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Carol Craig is the Centre's Chief Executive. She is author of The Scots' Crisis of Confidence, Creating Confidence: A Handbook for Professionals Working with Young People, The Tears that Made the Clyde: Well-being in Glasgow and The Great Takeover: How materialism, the media and markets now dominate our lives. Her latest book is Hiding in Plain Sight: Exploring Scotland's ill health. She is Commissioning editor for the Postcards from Scotland series. Carol blogs on confidence, well-being, inequality, every day life and some of the great challenges of our time. The views she expresses are her own unless she specifically states that they reflect the Centre's thinking.

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Posted 21/11/2011

One of the things that buoys me up and keeps me going is getting feedback from people when I give talks. I don't mean feedback on whether I have spoken well but on what I have been talking about.

On Saturday I gave a talk to a fairly large group of parents in the West of Scotland. I only had twenty minutes so decided to say something about the dangers of attempting to artificially boost self-esteem, different parenting styles and something about the recent UNICEF study on the materialism of British parents and how this is undermining our youngsters' well-being. 

I could see that some of my argument was somewhat challenging for a few of the parents there but the vast majority nodded knowingly throughout my talk.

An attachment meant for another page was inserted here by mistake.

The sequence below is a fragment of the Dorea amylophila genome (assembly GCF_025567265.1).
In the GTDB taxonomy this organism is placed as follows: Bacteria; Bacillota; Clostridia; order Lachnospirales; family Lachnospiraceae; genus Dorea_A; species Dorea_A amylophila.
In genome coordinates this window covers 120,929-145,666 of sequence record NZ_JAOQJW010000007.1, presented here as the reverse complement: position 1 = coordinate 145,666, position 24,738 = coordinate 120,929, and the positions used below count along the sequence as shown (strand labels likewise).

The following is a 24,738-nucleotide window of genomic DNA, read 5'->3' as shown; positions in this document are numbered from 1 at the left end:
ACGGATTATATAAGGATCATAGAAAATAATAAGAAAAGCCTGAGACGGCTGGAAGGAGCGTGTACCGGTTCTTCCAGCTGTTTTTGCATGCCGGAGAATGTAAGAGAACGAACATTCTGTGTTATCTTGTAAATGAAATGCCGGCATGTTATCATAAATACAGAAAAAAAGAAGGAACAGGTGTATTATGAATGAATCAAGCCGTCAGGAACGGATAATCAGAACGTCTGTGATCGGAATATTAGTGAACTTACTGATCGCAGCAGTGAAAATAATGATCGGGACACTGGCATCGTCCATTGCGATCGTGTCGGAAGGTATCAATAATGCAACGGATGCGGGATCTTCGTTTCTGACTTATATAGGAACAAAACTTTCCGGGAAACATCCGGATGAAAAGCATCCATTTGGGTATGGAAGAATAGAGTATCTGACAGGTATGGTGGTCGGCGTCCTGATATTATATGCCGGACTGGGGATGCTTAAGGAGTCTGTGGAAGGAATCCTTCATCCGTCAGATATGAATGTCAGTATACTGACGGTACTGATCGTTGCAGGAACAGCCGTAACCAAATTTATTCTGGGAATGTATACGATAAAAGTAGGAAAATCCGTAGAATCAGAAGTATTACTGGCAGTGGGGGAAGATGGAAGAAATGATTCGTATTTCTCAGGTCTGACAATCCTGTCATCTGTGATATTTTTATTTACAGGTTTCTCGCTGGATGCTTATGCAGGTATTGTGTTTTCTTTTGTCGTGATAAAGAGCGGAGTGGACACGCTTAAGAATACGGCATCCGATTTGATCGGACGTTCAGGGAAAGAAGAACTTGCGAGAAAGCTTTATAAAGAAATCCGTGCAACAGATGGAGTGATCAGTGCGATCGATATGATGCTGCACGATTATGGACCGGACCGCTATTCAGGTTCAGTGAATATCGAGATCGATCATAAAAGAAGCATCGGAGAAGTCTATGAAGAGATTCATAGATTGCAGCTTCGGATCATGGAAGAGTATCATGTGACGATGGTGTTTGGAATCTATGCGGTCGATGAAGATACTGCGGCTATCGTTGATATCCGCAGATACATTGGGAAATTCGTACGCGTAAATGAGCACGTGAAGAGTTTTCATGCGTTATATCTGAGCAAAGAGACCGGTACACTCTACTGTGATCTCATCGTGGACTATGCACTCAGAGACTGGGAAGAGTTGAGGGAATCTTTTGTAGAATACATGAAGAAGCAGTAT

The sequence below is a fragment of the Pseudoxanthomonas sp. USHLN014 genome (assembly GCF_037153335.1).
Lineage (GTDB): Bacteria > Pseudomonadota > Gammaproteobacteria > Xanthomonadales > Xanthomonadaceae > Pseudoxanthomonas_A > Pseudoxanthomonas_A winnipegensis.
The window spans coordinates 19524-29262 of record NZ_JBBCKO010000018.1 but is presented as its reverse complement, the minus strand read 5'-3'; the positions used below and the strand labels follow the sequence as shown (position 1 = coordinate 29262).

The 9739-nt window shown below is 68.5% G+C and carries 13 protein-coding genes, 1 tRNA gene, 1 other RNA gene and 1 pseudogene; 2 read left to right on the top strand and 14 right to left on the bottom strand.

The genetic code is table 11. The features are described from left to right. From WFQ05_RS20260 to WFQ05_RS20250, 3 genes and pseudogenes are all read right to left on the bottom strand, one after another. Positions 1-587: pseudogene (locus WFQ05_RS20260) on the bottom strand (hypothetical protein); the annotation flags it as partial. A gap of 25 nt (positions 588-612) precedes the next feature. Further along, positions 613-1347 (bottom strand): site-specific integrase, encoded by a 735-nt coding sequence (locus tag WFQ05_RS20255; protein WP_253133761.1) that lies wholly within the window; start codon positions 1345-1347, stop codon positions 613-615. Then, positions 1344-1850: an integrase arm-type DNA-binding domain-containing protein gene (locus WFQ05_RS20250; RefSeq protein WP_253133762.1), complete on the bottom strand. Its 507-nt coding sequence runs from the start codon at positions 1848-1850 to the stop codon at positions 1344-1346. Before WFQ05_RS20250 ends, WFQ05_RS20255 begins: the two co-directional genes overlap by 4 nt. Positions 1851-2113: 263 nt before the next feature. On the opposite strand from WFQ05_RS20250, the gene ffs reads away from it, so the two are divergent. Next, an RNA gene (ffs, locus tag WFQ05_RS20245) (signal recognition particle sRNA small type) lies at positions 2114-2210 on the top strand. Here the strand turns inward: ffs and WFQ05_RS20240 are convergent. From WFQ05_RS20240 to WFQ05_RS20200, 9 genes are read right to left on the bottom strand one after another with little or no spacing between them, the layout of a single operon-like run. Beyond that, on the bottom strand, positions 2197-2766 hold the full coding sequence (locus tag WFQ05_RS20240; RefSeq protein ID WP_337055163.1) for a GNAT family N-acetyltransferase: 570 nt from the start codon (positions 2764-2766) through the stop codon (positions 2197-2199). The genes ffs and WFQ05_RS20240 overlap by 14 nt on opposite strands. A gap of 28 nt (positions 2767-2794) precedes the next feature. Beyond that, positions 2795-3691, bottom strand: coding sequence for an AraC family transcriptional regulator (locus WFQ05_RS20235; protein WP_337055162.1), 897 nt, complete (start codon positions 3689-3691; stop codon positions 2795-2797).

At the end three young mothers came up to tell me how much they agreed with me. Indeed they said that they had been discussing relevant issues in the car that very morning. The primary school their kids attended were awarding too many certificates for nothing they told me. The previous day one of their sons had returned home with a certificate for being 'a good listener'. But they disliked this saying that this should be expected of pupils and was giving out the wrong message. I couldn't agree more. It also encourages youngsters to believe they should only do the right thing to get external validation. That is not a positive message for life as it erodes intrinsic motivation. 

Then I was approached by a girl of about seventeen from eastern Europe. She wanted to write my name and website address on a piece of paper as she was so taken by what I had to say. She moved here seven years ago and maintains that her parents behave quite differently from those of her friends. By this she meant that her parents were more focussed on building family relationships and her development much more than they were in buying her things.

As well as general nods of agreement and short words of thanks from parents and teachers present one senior member of the education authority said something which was music to my ears: 'I so enjoyed your presentation' she said 'and don't mean to be rude but I did sit there thinking "this is so obvious, why didn't I think of that".'

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